Archive | Haven’t been hit by lightning yet! RSS feed for this section

Gross or awesome? You decide!

Every now and then I do something where I catch myself and go, “… did I really just do that?” It’s usually because I can’t decide if I’m amazing or disgusting. (In my defense, there’s sometimes a really thin line between these states. Also, I’m not very bright.)

Before the Internet, I had to just wonder in silence, or call a friend. But now I have all of YOU! Ready to tell me the TRUTH, and scold me if necessary. So naturally just now I did this thing and was all, “Oh yes, I must tell the world about it immediately so that I can find out how to properly judge my own actions.” Woooooo!

So the best part here is that I just reread this intro and I’m now envisioning readers being all, “What? WHAT DID YOU DO? Did you bring home roadkill? Are you snacking on ants? HOW CRINGEWORTHY ARE YOU RIGHT NOW??” This is sort of like that letter that’s been going around for years where the college girl writes to her parents to let them know that she’s hooked on drugs, living with a convicted felon, knocked up, and a bunch of other stuff. And then at the end she’s all, “Just kidding! But I did get a C in a class. No biggie, right?” This is going to be sort of like that. I hope. (more…)

  • email
  • Facebook
  • Twitter
  • Kirtsy
  • StumbleUpon
Comments { 82 }

They refuse to stop growing

Last night at dinner, the following conversation occurred.
Otto: How was your day at school?
Chickadee: Terrible.
Otto: Really?
Chickadee: No. Just messing with you.
Otto: And how was YOUR day at school?
Monkey: It was good. How was YOUR day at school?
Otto: It went well. Thank you.
*here there was a pause, as everyone turned to look at me*
Otto: Do you feel left out?
Me: A little!

Of course, Monkey’s “day at school” yesterday was on the computer, but today, EVERYONE WENT TO SCHOOL. I’ve been alone all day and it’s rather glorious. (I’m hoping the new co-op goes well for Monkey, as I’ll be treasuring the one day each week where I don’t have to listen to Minecraft stories.)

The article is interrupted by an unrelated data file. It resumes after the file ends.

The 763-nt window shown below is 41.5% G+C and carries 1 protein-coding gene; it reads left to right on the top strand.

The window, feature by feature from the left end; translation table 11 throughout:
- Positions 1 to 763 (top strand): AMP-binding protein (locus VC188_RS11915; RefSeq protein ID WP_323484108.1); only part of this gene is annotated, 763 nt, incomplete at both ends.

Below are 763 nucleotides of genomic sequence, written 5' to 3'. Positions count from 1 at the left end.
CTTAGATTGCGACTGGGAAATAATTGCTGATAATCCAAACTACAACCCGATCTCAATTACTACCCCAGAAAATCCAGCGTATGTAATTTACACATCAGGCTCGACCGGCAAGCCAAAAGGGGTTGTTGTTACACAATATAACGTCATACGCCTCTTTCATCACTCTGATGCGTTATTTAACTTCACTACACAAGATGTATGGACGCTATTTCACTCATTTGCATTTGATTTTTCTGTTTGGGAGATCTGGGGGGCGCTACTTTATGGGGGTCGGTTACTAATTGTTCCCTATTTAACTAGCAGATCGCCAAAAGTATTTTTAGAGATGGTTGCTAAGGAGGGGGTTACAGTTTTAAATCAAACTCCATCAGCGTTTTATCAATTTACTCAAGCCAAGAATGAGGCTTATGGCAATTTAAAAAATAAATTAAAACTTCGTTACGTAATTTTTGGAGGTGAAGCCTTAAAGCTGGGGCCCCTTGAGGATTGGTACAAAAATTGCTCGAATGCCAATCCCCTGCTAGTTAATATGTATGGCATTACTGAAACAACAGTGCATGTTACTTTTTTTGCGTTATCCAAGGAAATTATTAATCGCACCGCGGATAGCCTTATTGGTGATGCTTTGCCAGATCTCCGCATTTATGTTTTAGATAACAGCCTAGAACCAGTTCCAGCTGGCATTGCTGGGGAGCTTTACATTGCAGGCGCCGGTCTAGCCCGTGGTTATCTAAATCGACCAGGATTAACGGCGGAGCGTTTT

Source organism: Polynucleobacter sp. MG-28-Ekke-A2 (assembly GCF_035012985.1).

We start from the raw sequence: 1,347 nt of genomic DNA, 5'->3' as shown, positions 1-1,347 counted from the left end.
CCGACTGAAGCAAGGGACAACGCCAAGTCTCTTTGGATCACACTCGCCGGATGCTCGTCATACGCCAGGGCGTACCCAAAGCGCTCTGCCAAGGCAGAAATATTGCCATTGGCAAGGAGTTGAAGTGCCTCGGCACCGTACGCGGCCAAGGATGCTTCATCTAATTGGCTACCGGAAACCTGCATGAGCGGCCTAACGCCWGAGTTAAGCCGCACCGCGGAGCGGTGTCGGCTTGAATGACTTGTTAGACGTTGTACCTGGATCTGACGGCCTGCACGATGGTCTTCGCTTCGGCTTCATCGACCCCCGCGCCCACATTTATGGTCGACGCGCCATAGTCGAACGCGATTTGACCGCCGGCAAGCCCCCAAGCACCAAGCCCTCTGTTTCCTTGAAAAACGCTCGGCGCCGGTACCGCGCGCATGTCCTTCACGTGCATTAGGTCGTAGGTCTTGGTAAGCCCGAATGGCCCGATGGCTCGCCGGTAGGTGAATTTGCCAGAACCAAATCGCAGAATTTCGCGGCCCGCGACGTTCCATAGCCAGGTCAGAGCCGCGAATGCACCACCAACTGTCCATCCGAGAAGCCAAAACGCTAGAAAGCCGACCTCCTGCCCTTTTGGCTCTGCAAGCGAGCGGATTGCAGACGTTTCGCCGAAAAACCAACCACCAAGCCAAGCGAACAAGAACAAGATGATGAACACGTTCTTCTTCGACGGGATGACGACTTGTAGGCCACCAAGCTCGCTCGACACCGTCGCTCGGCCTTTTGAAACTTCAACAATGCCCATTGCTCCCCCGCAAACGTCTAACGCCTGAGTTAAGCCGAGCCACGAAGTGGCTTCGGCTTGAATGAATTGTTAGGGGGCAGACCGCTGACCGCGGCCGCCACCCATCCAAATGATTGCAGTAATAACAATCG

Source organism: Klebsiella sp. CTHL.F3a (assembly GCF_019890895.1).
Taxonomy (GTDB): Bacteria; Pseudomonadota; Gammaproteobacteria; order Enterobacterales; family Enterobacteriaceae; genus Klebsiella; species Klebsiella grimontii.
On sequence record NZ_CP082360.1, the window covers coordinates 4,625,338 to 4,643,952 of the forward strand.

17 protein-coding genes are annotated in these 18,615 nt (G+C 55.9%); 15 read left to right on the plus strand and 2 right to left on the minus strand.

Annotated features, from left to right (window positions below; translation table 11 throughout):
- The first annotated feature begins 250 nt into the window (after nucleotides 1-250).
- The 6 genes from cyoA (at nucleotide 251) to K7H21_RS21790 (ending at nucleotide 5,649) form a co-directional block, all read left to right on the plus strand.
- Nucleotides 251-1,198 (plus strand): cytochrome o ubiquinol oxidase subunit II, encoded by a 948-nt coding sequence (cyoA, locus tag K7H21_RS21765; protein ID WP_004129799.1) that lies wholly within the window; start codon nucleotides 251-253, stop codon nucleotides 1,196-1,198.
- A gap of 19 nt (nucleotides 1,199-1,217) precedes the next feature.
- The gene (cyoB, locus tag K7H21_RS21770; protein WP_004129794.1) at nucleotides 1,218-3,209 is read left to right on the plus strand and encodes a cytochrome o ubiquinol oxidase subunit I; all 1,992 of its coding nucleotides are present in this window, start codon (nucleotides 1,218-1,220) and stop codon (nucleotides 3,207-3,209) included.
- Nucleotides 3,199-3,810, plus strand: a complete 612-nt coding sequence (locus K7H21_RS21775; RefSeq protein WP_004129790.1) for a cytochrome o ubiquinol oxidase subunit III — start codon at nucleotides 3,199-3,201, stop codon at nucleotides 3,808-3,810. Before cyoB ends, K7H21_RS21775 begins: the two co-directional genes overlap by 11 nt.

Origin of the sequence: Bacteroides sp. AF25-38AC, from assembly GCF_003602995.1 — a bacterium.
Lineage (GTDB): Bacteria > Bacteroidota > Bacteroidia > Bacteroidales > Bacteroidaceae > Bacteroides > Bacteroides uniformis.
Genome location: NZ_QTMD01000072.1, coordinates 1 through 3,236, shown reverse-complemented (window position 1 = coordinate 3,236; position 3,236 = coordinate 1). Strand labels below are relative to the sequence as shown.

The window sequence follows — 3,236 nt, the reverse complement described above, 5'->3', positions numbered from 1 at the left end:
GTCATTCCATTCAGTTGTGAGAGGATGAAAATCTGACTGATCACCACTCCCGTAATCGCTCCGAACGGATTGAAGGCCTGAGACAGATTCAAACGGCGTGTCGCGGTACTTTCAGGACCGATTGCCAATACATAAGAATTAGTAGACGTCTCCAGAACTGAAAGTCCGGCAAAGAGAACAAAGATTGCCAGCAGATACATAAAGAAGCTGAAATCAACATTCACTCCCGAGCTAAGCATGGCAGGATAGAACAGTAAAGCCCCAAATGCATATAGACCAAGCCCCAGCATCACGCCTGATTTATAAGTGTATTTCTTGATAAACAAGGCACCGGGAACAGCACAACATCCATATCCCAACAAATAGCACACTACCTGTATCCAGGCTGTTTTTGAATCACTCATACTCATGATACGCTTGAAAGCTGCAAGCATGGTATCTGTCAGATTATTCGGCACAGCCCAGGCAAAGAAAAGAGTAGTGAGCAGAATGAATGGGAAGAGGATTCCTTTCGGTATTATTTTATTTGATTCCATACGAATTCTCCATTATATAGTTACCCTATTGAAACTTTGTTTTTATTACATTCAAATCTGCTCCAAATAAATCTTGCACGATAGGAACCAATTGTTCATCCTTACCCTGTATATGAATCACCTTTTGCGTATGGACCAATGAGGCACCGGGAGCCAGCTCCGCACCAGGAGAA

This morning I packed lunches for my darling children, and then Chickadee put on her shoes to go wait for the bus, and because I was still barefoot, this made her taller than me. THIS WAS NOT OKAY. Shortly thereafter, Monkey put on his shoes, and that made him almost my height, and that was even WORSE. The saddest part about all of this is that I’m a dirty enabler, constantly FEEDING these kids and encouraging them to grow. I am ashamed. But not so ashamed that I won’t tell you how we do it, because misery loves company.

  • email
  • Facebook
  • Twitter
  • Kirtsy
  • StumbleUpon
Comments { 10 }

My own series of bumper stickers

As an added bonus to my usual case of return-from-flying-the-friendly-skies-in-a-giant-germ-filled-metal-tube plague, both kids appear to have… something… as well. As in, they were sick before I got home, so I didn’t give it to them. No one is deathly ill, we’re all just ill-ish (is that a thing? I feel like if I were cooler, ill-ish would actually be a compliment, no?) and grumpy and SUPER FUN TO BE AROUND. Also, shut up and stop looking at me.

Needless to say, this has made that whole getting-back-into-the-swing-of-things endeavor even more painful than anticipated. Because what now? We’re out of milk? And you can’t have cereal because there’s no milk? Why don’t YOU go to the store for more milk? The fact that you’re not old enough to drive is not an excuse. Wait, you ARE old enough to drive, but your meaniepants parents won’t let you get your learner’s permit? It’s probably because they want you to die alone, carless, and without any milk. Clearly.

A couple of days ago Monkey started the day by flinging himself down on the floor of my room while I was in the shower, and when I emerged he told me he felt “really sick.” I assumed he was dying, but it turns out he just has sniffles and was really sleepy. Still! Points for identifying feeling yucky! (more…)

  • email
  • Facebook
  • Twitter
  • Kirtsy
  • StumbleUpon
Comments { 19 }

I swear these aren’t all for me

I found myself babbling to the cashier at the grocery store today—not that this is unusual, really—about how you spend the early years of a kid’s life exhorting them to please, pleeeeeeease, EAT SOMETHING, and then they become teenagers and as you’re having your weekly heart attack in the checkout line, you wish they would eat just a little less. Today was worse, though, because we’re gearing up for a camping trip, so in addition to the usual cartload of stuff, I also had an obscene number of bags of chips and boxes of ice cream treats.